June 27, 2007


From what I’ve gathered from the articles there appears to be no ideal means of organizing information given the “fuzziness” of human cognitive models.  The inherit benefits and flaws to folksonomies and taxonomies were detailed quite well in each of this week’s readings. The article by Quintarelli does a good job at summarizing the flaws of taxonomies in that they work well in classifying a relatively restricted corpus with pre-defined categories, stable and restricted items and clear edges.  In addition to this the already existing classification schemes employed by libraries (Dewey, LOC) are archaic and ethno- linguistically and culturally biased in their conceptualizations, which most of us are most likely familiar with after taking LIS 502. 

I also think that Kroski did a good job at summarizing the benefits of folksonomies: they are inclusive, democratic and self-moderating, follow “desire lines”, offer insight into user behaviour, are a low-cost alternative, and are easy to use. The readings taken together appear to come to the conclusion that the innate flaws of both systems make them equally unsuitable, though Carol Ou in “folksonomy? ethnoclassification? libraries? wha?” sees hope in an ideal “happy middle” between both systems.  

I think the fatal flaw of the straight-forward folksonomy is the absence of hierarchy, which is perhaps the most crucial means by which people organize information, even in their own minds.  In Kome’s article, he goes into significantly greater detail observing that folksonomies assume “equivalence relationships are the norm” and that hierarchies have hyponyms (words used to describe terms in this relationship include “is a”, or “is a kind of”) and meronyms (“part of” relations, where concept A is part of concept B; i.e. “grammar” is a part of “language”.).  Both allow for broadening and narrowing search and browsing actions, which I believe to be crucial in the search process or just in browsing.

In the study of semantics the work of Eleanor Rosch and George Lakoff is interesting when analyzing the problem of information organization.  They developed “Prototype Theory” (wikipedia article on it):

Systems of categories are not objectively “out there” in the world but are rooted in people’s experience. These categories evolve as learned concepts of the world —meaning is not an objective truth, but a subjective construct, learned from experience, and language arises out of the “grounding of our conceptual systems in shared embodiment and bodily experience.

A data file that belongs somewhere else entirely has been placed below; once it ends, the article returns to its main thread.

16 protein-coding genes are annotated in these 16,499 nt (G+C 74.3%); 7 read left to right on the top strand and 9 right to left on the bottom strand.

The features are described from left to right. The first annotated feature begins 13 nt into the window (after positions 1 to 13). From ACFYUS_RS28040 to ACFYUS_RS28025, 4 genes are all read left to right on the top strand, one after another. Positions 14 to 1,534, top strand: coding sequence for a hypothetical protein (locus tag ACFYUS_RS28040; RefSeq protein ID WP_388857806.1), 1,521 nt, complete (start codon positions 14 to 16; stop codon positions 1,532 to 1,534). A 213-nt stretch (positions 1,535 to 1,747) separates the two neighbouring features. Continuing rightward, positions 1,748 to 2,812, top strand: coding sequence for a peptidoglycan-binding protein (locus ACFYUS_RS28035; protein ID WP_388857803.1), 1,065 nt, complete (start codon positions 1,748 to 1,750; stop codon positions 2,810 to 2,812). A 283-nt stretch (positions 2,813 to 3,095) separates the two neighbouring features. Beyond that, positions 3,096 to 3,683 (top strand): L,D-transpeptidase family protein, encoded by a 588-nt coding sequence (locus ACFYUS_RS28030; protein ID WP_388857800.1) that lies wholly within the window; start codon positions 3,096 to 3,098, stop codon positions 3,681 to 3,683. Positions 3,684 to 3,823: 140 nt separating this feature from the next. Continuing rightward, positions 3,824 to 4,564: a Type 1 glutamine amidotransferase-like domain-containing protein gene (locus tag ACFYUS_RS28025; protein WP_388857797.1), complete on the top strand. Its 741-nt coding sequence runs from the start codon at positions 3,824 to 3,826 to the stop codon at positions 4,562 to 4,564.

I think our conceptualizations change and develop rapidly, and in so doing, outdate static systems like Dewey and LOC.  However, a flat tagging system created by users does not allow for broader or narrower categories that assist in more controlled searching.  Perhaps a more controlled folksonomy would be ideal, where users could tag but within an already existing hierarchical system. 

     While our own conceptualizations of the world come from our ownThis idea appears to refute both taxonomies and folksonomies, and it is possible the pursuit of an ideal classification scheme is ultimately futile. 


sb, t & f…

June 21, 2007

One of the more cited problems with social bookmarking is the idea of metanoise, which was brought up in Adam Mathes article, and was also discussed in the presentation and Marco’s blog.  While I agree that this can be a significant problem, as people do have unique conceptualizations of certain topics and items I don’t necessarily see it as the most significant drawback. 

 An article I researched for the presentation by Scott A. Golder and Bernardo A. Huberman (Golder, Scott A., and Huberman, Bernardo A. “Usage patterns of collaborative tagging systems.” Journal of Information Science. Vol. 32, no.2 (2006): 198-206) analyze the issue directly, though not specifically labelling it metanoise.  The study that they undergo examines the nature of traditional taxonomy versus a tagging system, but goes beyond that and analyses collective tagging on  It is an excellent study that I highly recommend if you want to know more about the issue.  What they eventually conclude is that social sensmaking in this case pans out as “stable patterns emerge in tag proportions” and that “minority opinions can coexist alongside popular ones without disrupting the consensus choices made by many users.”  I think that their conclusions would hold just as true were a collective tagging system be implemented in a library catalogue or in a large journal database. 

I think the another problem to arise from social bookmarking, not discussed much in the literature, is that it has the potential to exacerbate the already existing problem of poor information literacy among students and the general population.  While it can be annoying to learn the controlled vocabulary of databases, or the subject headings in OPAC or traditional taxonomies, I feel that after learning them you would be better equipped to research information than if there was just a flat tagging system.  It is possible that people will grow accustomed to keyword searching for tags rather than trying to learn specific search techniques.  I’m not arguing that a social bookmarking system not be implemented but I think there are problems to bear in mind.